Rating: 3 out of 5 stars
Genre: Sci-Fi, Comedy, Action/Adventure
Run Time: 1 hour 44 minutes, PG-13
Starring: Will Smith, Tommy Lee Jones, Josh Brolin, Jemaine Clement, Emma Thompson, Michael Stuhlbarg
Directed by Barry Sonnenfeld (The Addams Family, Men in Black, Men in Black 2)
Opens locally Friday, May 25th, 2012
Does the world need another Men in Blackfilm? It has been nearly 15 years since the first MIB film, and 10 since Men in Black 2was in theaters, and not much has changed. Agent J (Will Smith) and Agent K (Tommy Lee Jones) are still working as part of the top-secret Men in Black unit of our government, and they are still cliched old-guy/young-guy partners who swoop in unbeknownst to most of us to clean-up extra-terrestrial criminal activities. In this third film, we get continuity from where we left off, but mostly we get a prequel to the original.
How is that possible? That is never a good question to ask in a movie involving time-travel. When the villainous super-alien Boris the Animal (played with elongated-tongue-in-cheek by Flight of the Conchord's Jemaine Clement) escapes from a cosmic prison, he travels back to 1969 to kill Agent K, who had shot off his arm and imprisoned him. Agent K also possessed a secret plan that protected the Earth from Boris's evil race. By going back and killing Agent K, Boris not only gets his vengeance, but it re-writes history so that his people can attack the modern-day US.
Got all that? Will Smith's Agent J somehow remembers the "real" continuity where Agent K is alive and well. He travels back to 1969 to prevent Boris from killing Agent K, teaming up with a young Agent K (played strikingly spot-on by Josh Brolin) while back in the 60s to track down Boris and re-set the course of history.
Sadly, Rip Torn is missing from this film, although his character's absence is addressed. Emma Thompson steps in as Agent O, the new head-honcho of the division. Michael Stuhlbarg - the villainous Arnold Rothstein on HBO's Boardwalk Empire - plays the likeable schlub Griffin, who gives the film a multi-dimensional twist. Clearly the sci-fi themes of this film are borrowed from the 60s as well.
The first Men in Black film was an immense hit, and struck a comedic tone in a genre that often takes itself way to seriously. Much of that film was inspired, from the script to the dialogue to the gaggle of creepy-crawly alien species living among us.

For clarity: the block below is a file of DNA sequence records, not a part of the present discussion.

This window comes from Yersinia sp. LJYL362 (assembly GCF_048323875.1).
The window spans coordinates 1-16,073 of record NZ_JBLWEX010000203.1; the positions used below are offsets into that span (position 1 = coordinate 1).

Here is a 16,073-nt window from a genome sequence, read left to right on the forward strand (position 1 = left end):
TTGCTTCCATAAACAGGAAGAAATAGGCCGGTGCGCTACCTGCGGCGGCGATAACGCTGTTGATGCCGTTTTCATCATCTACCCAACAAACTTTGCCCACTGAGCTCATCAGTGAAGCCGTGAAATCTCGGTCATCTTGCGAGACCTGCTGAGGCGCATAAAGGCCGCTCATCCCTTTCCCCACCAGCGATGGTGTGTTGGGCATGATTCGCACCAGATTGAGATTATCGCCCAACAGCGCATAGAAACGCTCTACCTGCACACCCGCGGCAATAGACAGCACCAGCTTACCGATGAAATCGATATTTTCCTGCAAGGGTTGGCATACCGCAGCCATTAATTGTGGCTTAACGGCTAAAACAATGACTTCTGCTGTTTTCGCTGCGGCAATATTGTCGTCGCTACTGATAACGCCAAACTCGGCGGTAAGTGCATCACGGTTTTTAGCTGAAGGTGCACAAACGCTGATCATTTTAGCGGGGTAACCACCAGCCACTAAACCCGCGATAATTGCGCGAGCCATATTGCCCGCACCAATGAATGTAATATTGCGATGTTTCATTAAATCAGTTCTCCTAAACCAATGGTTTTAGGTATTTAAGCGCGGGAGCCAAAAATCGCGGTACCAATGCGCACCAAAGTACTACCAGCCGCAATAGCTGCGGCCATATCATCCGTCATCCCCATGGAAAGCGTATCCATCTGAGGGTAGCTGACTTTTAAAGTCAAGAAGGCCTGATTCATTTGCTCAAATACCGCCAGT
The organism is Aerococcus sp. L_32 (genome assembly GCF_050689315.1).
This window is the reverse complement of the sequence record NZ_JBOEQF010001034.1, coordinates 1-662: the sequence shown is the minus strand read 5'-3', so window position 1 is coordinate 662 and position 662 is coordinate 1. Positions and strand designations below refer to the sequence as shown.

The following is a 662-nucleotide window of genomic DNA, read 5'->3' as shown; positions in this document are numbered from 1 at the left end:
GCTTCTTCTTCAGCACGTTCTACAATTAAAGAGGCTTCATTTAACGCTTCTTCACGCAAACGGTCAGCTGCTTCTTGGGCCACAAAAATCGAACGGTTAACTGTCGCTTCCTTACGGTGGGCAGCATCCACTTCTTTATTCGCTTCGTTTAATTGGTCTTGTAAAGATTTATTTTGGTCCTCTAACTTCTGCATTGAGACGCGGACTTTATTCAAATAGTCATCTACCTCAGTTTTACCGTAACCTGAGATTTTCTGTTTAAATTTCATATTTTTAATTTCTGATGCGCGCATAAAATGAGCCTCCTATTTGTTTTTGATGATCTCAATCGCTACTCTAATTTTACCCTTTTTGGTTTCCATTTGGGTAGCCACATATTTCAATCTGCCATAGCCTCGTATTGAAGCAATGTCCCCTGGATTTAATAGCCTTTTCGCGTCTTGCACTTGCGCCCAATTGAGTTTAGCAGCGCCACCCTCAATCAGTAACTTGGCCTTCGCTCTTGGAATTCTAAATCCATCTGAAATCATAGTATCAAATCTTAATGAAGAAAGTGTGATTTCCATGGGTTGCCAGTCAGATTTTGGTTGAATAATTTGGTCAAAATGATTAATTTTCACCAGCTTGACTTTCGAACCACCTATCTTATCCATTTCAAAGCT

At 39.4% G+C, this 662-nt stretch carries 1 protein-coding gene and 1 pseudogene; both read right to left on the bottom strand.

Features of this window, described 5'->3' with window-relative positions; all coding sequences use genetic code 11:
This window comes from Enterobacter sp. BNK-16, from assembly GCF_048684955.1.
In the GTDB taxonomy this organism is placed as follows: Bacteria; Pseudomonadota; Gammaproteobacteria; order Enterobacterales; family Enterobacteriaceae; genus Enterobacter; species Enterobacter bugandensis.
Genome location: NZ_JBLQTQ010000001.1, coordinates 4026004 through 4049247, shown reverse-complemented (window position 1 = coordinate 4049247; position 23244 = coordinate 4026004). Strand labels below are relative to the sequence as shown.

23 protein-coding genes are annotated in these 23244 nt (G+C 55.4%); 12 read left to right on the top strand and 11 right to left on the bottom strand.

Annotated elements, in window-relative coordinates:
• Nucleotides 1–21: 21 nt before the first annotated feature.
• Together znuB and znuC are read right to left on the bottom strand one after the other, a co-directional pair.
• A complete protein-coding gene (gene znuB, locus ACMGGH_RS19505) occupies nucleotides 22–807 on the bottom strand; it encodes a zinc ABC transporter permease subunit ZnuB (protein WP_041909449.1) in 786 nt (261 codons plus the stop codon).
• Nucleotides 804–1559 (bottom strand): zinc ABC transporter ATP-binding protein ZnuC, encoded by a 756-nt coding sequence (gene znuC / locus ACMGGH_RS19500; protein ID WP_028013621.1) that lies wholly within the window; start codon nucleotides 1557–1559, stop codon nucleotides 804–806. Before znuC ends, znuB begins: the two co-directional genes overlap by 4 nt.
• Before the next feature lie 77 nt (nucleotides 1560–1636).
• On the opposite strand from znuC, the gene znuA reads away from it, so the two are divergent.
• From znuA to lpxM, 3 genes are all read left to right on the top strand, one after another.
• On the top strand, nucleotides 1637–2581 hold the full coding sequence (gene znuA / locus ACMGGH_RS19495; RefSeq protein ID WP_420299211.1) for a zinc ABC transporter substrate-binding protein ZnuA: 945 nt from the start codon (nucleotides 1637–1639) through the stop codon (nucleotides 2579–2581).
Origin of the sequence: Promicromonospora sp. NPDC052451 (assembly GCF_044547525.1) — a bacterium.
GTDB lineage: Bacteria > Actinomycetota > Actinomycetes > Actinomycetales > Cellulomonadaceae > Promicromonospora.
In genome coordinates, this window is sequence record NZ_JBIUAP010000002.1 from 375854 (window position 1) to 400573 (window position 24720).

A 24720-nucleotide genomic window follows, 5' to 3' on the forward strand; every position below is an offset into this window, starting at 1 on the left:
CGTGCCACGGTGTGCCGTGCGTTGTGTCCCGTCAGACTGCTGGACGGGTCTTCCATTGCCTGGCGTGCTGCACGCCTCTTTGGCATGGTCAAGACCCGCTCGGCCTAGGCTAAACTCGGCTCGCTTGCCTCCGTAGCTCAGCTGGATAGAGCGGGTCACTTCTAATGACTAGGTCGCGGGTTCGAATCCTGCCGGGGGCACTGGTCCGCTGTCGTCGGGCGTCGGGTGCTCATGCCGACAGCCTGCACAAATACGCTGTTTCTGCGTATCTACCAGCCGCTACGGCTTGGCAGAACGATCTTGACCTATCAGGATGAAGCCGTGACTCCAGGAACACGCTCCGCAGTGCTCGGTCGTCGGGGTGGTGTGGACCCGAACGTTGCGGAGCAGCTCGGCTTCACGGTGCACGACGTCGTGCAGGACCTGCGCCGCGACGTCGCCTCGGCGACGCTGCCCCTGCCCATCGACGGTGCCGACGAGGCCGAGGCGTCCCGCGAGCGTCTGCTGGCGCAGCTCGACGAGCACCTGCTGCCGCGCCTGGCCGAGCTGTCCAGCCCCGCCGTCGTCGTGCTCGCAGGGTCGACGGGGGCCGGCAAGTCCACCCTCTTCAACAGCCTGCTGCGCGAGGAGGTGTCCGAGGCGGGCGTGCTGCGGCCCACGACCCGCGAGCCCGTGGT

The second film was panned for going to the same well and trying to get away with the same old tricks. There were more aliens, more effects - just more, more, more.
So in that sense, Men in Black 3 does attempt to learn from its predecessors, and offers us the most toned-down of the three films. There are still many aliens, a few sporadic laughs, and some intense action scenes. But returning to the "simpler" time of the 1960s makes this effort feel a bit lighter in the loafers.
While the time-traveling villain presents the main plot, the film is also about Agent J trying to figure out why modern-day Agent K is such an emotionless automaton. The young Agent K seems to smile and is a bit more open with his personal life. Whatever happened to Agent K from 1969 to 2012 to turn him so cold, just hasn't happened yet.
Sadly, this Men in Black film lacks life, as if the filmmakers had been "neuralized," wiping away their memories of what made the first film unique. They try to re-capture the magic in a bottle, but this film is more lightning bug than lightning.
Overall, fans of the series may find this one enjoyable, but seeing this franchise on-screen one more time didn't revitalize it as I'm sure was the intention of the studio. A semi-cool plot twist towards the end of the film will definitely leave MIB fans satisfied though, as the trilogy comes full-circle.
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